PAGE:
Neck Deep | Ben Barlow

Neck Deep are a young yet experienced when it comes to the music industry. With only a few years under their belt, they’ve accomplished more than some bands would in a full decade. With two albums, multiple international tours and festival slots to boot, their brand of aggressively optimistic pop-punk has sent them into the genres stratosphere. Now they’re gearing up to support All Time Low in Australia this May. 

As I went into this interview with Barlow, I hadn’t had that much planned in any grandiose way; talk about their second Wembley Arena support slot, talk about his musicianship and maybe this third album they’ve got in the works. You know, the usual stuff. Besides, we only had 15 minutes on the clock. But as I sat there on my veranda with a coffee in my hand, a dog on my lap and a Welsh singer on the other end of the phone, I found myself engaged in a forty minute conversation about the ethics of fandoms, fan fiction, Moose Blood, Brexit, The 1975 and so much more.

So, please, go and feast your eyes upon my massive, in-depth conversation with Ben Barlow of Neck Deep.


Hey Ben!

Hey man, how’s it going?

I’m well thanks. And yourself?

Yeah not too bad. Just played a casual show at Wembley Arena. So I’m pretty good for it!

Oh yeah, as you do. Just casually play Wembley Arena on a Friday or Saturday night.

[Laughs] yeah, I don’t even know what fucking day it is but yeah, a casual ten-thousand people.

I actually thought it was funny as this isn’t even your first time playing Wembley.

Yeah, this is our second time at Wembley. I mean, we’ve never headlined it so I can’t take all the glory but we supported All Time Low and now we’re supporting A Day To Remember.

Yeah, you’ve now played Wembley Arena, twice as much as some bands that have been around for twenty years.

Yeah,  it’s crazy! I think we might be less deserving of it than others but, people seem to like us. [Laughs]

You never know, in a few years after your fourth album you might be able to headline it yourself.

Hey, that’s a not bad idea!

How did the Moose Blood boys handle it all? I can imagine this must be huge for them.

Yeah, they did fantastic! It’s always hard being the opener, you’re the first one on and you’ve really gotta warm the crowd up. But they really took it in their stride, they deserve to be here and they’ve been making a lot of good moves the past couple years, I know their album was quite successful. They really are taking it in their stride, just sort of shrugging it all off.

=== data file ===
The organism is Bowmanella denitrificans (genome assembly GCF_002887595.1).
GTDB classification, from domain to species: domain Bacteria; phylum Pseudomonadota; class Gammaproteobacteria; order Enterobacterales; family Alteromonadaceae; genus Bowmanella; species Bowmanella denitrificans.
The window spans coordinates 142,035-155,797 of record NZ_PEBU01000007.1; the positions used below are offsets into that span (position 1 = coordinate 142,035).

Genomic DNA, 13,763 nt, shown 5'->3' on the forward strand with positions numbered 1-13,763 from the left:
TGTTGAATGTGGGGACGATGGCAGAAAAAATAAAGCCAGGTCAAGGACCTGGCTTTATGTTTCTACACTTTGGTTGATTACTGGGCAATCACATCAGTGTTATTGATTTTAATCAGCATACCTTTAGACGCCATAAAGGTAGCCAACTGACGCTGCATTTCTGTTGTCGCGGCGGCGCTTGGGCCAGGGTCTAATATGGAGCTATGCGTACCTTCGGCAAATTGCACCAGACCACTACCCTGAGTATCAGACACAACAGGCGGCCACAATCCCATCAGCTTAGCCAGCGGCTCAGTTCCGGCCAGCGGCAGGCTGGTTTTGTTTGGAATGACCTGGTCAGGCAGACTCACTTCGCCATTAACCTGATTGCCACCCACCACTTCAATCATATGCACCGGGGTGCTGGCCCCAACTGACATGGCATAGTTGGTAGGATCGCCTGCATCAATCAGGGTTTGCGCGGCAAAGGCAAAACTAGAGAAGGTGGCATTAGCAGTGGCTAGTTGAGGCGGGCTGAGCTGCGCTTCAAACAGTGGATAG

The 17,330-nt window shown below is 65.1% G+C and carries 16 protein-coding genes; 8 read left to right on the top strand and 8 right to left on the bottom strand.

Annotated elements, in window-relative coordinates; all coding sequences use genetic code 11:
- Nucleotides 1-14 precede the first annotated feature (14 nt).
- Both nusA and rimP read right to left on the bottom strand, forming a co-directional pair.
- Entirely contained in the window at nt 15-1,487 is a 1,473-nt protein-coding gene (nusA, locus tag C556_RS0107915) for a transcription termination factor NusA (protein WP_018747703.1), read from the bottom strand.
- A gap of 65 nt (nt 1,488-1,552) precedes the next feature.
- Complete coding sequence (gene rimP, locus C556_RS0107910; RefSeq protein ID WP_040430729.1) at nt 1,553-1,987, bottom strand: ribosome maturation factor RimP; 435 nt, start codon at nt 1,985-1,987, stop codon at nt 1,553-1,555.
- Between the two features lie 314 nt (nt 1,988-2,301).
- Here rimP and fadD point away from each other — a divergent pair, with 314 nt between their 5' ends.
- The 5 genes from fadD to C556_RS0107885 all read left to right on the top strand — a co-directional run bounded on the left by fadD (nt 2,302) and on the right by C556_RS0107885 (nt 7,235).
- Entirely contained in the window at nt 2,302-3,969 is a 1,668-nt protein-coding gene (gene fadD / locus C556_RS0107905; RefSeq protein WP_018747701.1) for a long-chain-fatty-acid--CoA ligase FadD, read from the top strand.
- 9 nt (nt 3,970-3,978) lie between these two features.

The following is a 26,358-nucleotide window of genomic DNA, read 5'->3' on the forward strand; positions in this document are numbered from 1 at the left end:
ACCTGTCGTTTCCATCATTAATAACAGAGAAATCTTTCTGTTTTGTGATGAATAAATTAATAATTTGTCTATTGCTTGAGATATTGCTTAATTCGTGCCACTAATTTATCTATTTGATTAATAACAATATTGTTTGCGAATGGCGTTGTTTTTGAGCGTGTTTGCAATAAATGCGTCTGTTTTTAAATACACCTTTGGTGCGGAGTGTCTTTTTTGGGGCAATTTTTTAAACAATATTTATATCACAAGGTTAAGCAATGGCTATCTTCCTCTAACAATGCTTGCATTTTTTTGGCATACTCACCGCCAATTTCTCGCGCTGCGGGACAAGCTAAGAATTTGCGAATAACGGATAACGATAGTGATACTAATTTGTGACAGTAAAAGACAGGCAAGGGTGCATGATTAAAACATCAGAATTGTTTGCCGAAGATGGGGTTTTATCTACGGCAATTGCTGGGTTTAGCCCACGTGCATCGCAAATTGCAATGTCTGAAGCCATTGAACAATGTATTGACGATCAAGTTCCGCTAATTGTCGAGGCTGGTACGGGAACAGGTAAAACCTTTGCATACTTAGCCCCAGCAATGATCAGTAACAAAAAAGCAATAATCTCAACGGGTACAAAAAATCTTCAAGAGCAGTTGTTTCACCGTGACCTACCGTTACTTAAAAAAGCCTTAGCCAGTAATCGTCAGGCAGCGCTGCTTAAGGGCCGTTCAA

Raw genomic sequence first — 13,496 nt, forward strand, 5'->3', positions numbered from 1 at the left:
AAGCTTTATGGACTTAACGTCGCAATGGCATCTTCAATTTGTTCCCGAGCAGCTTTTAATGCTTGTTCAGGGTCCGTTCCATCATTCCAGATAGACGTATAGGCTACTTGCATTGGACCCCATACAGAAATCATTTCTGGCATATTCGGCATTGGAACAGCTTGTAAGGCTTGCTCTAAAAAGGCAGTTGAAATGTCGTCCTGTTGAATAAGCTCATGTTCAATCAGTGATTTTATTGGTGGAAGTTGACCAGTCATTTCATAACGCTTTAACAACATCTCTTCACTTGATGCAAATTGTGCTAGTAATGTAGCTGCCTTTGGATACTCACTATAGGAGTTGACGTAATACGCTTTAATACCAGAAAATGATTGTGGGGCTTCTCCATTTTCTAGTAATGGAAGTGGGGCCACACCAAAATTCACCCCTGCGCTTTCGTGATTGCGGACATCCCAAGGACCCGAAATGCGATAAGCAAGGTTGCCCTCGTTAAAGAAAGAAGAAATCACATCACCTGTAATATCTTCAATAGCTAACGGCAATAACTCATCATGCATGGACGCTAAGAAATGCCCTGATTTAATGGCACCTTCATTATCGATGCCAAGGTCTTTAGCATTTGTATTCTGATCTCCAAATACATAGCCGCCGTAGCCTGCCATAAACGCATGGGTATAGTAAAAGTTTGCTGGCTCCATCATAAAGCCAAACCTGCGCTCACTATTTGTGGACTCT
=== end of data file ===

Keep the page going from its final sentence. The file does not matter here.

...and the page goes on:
That’s awesome. In some ways, they are a younger band than you guys maybe in terms of experiences. Do you sort of see yourself in what they’re doing at the moment, back when Neck Deep was always the opening band for others?

Oh for sure! You know we played Wembley like eighteen months ago and seeing them open to that crowd was very reminiscent of when we first played to that crowd. If they keep following this trajectory they one day could be playing it themselves.

You never know, you guys could always do a co-headline tour and sell out arenas all over the world.

Hey… you know, in a few years you could’ve given us an idea. [Laughs]

Yeah, man! Do a world tour and call it “The UK Invasion” or some corny shit like that.

You know, we’ve actually run that over a couple of times. I think it might have already been done by some other tours. We might be a bit late on the bus for that one.

How have the other dates been for you guys? They all seem to constantly be these massive spectacles of shows. Birmingham looked out of this world.

Yeah, to be honest, Birmingham – without paying any disrespect to Wembley – Birmingham and Glasgow and Cardiff went a little harder and were a little rowdier. We’ve been playing to thousands of people every night and getting an amazing response so there really is nothing to complain about.

So I was looking at the set times for the Wembley gig, sort of working out when I’d be talking with you, post-set or pre-set. And when I was on the website I saw that this gig was around thirty pounds. Now, is that cheap, expensive or about average for a show of this calibre?

For a show like this, I think that might be about right. For arena shows and bigger bands it is, unfortunately, the average. I don’t really know how this shit varies, to be honest. Neck Deep shows are probably around ten to fifteen pounds. But A Day To Remember have such insane fans they’d be willing to pay that. And of course, you’re paying to see a spectacle of lights and fire and screens and all this mental shit. You get your money’s worth.

Of course. I went and saw A Day To Remember when they came to Australia last month, so I know what it’s like. But the reason I ask is that when you convert those thirty pounds it ends up being around fifty dollars Australian. Did you know that this All Time Low tour your about to go on will cost people about a hundred dollars? 

I did actually hear that a couple of hours ago and I was like, “That’s fucking mental!” But then again, isn’t the average cost of a video game down there like that much?

Yeah, around there – well, if you buy from EB Games, that is. It’s sort of dropped to about seventy dollars or something as they realised no one wants to keep paying that much.

Well then, you could spend that money on a video game and get hours if not days’ worth of time out of that. But these tours only roll around once and All Time Low have a dedicated fan base so if this is the one time a year they get to see them up close and personal it’s probably worth it. I mean, I paid sixty pounds to see Blink-182 and have paid two-hundred to two-hundred and fifty pounds to go to festivals to see my favourite bands. I think if you love a band enough you’ll pay it. Otherwise, that money will just be spent on beer and ciggies and video games I guess.